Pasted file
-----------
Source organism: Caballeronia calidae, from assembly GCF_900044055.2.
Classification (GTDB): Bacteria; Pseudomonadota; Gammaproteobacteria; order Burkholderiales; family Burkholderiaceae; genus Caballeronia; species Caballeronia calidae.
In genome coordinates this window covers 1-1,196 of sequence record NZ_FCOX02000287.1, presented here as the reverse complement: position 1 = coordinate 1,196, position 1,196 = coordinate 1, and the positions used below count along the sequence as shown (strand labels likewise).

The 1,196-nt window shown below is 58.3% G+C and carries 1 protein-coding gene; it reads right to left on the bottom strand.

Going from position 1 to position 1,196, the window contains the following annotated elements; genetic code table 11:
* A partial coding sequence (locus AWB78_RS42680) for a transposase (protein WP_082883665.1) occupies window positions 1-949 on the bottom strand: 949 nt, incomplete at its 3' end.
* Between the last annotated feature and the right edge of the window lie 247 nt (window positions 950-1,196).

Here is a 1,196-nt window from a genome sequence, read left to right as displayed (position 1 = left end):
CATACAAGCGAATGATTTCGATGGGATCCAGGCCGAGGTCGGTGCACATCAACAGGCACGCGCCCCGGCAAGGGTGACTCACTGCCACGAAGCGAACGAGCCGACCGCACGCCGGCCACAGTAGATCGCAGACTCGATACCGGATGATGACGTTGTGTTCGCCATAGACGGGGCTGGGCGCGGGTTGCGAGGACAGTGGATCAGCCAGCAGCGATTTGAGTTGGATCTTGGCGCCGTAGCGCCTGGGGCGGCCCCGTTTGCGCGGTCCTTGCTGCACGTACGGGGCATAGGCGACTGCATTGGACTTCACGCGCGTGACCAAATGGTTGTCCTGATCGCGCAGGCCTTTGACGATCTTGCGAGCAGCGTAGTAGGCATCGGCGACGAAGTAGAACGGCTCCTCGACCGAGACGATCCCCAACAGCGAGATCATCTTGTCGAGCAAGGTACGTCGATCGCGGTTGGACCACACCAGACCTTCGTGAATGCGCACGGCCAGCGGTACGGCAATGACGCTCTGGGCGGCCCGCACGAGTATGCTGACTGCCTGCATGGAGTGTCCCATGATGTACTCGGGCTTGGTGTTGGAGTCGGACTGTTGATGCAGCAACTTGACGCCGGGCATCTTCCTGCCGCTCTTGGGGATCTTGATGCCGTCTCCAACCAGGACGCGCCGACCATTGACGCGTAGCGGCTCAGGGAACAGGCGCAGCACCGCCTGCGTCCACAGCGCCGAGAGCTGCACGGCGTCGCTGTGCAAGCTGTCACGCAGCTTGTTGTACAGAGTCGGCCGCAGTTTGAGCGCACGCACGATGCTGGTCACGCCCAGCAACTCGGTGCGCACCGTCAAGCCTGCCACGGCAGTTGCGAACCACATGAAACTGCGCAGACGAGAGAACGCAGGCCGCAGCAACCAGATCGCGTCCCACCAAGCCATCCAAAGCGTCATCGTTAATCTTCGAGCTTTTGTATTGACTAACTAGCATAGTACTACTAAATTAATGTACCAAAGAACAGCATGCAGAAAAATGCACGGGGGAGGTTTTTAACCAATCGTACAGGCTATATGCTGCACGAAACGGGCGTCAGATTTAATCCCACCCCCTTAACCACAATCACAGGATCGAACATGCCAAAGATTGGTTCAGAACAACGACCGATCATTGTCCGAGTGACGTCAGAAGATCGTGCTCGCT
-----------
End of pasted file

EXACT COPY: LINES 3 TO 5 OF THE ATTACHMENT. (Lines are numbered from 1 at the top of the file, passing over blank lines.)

In genome coordinates this window covers 1-1,196 of sequence record NZ_FCOX02000287.1, presented here as the reverse complement: position 1 = coordinate 1,196, position 1,196 = coordinate 1, and the positions used below count along the sequence as shown (strand labels likewise).

The 1,196-nt window shown below is 58.3% G+C and carries 1 protein-coding gene; it reads right to left on the bottom strand.

Going from position 1 to position 1,196, the window contains the following annotated elements; genetic code table 11: